The US says it will intensify intelligence and military cooperation with France following the brutal terrorist attack in Paris. The decision comes amid suggestions IS was behind the attack.
Deputy National Security Adviser Ben Rhodes said the US was planning to work closer with France in the Middle East amid growing fears the "Islamic State" (IS) terrorist organization was behind Friday night's attacks in Paris.
"There is going to have to be an intensification of our efforts," he said on "This Week," a Sunday political talk show on ABC.
Rhodes emphasized efforts the two countries would take to combat extremism in the Middle East, and in particular in Syria, as the Paris attacks once again put the focus on the need to defeat IS.
"First of all, we're clearly going to work very closely with the French in terms of intelligence sharing, also in terms of their military response inside of Syria," Rhodes said.
"We stand ready to do whatever is necessary to support France in this time of tragedy," he added.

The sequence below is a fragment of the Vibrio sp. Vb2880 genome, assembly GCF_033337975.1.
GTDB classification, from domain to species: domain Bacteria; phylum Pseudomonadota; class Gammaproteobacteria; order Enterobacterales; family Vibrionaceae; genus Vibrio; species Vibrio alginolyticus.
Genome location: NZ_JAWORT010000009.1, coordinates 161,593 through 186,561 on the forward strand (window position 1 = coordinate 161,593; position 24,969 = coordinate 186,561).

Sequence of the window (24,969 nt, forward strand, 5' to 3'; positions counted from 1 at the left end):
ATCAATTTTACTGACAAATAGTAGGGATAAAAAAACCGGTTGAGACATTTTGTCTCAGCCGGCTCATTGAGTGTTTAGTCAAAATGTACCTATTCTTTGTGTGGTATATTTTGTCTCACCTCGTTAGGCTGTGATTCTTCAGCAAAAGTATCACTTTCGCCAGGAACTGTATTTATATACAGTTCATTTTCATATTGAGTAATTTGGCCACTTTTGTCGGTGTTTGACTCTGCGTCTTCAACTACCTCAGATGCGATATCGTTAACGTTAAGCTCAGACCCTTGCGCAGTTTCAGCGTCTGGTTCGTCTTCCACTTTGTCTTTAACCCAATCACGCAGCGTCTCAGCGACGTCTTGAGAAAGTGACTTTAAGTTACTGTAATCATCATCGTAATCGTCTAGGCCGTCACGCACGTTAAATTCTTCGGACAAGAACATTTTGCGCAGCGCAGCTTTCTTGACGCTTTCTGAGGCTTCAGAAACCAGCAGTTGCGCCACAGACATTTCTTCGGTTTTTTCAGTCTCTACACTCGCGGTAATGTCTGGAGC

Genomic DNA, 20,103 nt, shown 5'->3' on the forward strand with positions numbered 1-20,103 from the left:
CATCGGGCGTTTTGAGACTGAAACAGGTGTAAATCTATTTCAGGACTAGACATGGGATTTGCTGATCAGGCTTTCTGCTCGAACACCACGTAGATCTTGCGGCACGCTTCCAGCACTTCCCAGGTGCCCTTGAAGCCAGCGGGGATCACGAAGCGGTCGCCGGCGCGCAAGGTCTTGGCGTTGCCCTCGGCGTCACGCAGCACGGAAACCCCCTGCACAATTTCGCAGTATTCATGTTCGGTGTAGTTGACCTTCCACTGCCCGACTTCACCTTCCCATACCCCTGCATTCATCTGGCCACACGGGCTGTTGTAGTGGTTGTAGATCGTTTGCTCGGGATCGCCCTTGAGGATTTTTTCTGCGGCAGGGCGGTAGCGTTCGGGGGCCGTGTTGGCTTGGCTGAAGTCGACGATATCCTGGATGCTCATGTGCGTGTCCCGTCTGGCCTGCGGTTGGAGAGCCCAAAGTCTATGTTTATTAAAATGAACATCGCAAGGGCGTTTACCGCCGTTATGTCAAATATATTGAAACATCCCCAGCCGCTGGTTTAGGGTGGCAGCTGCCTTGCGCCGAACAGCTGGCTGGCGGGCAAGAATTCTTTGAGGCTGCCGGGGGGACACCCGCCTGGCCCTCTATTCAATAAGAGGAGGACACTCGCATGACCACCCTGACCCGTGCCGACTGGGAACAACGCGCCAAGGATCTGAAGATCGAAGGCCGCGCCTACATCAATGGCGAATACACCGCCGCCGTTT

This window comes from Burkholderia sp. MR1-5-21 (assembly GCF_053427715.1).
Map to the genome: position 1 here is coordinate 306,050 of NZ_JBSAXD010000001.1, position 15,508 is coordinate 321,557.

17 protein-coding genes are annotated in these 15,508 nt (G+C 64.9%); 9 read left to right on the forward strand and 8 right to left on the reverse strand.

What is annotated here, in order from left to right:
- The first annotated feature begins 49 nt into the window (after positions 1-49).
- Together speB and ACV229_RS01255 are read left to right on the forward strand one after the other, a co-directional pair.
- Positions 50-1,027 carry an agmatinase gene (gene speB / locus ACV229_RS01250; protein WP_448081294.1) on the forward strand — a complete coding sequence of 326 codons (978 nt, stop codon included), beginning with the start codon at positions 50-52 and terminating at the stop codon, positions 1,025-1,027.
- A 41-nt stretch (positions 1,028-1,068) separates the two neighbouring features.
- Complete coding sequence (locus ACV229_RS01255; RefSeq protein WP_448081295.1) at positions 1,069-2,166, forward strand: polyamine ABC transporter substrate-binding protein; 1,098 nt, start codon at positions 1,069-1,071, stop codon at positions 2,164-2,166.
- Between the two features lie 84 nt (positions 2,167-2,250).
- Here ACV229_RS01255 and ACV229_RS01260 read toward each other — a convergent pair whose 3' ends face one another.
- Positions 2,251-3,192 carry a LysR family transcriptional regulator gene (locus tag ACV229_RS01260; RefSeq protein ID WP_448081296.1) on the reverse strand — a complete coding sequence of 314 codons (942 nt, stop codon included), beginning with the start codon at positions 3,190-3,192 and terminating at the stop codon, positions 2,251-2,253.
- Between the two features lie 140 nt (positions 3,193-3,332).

Obama vows to defeat IS
His interview was broadcast the same day world leaders, including US President Barack Obama, met at the G-20 Summit in Turkey. Although the summit was intended to address economic and trade issues, the pall of the Paris attacks lingered over the meeting, and many leaders, including Obama, took the time to address the crisis in the Middle East and the need to ramp up security measures.
"We stand in solidarity with France in hunting down the perpetrators of this crime and bringing them to justice," Obama said, adding that intended to "redouble" efforts to destroy IS.
Other world leaders, including Turkish President Recep Tayyip Erdogan, condemned the violence in Paris and called for unity in the face of extremism.
"We are confronted with collective terrorism activity around the world as terrorism does not recognize any religion, any race, any nation or any country," Erdogan said.
On October 10, the Turkish capital Ankara experienced its own terrorist attack when twin bombs went off at a central train station, killing more than 100 people.
blc/sgb (AFP, dpa)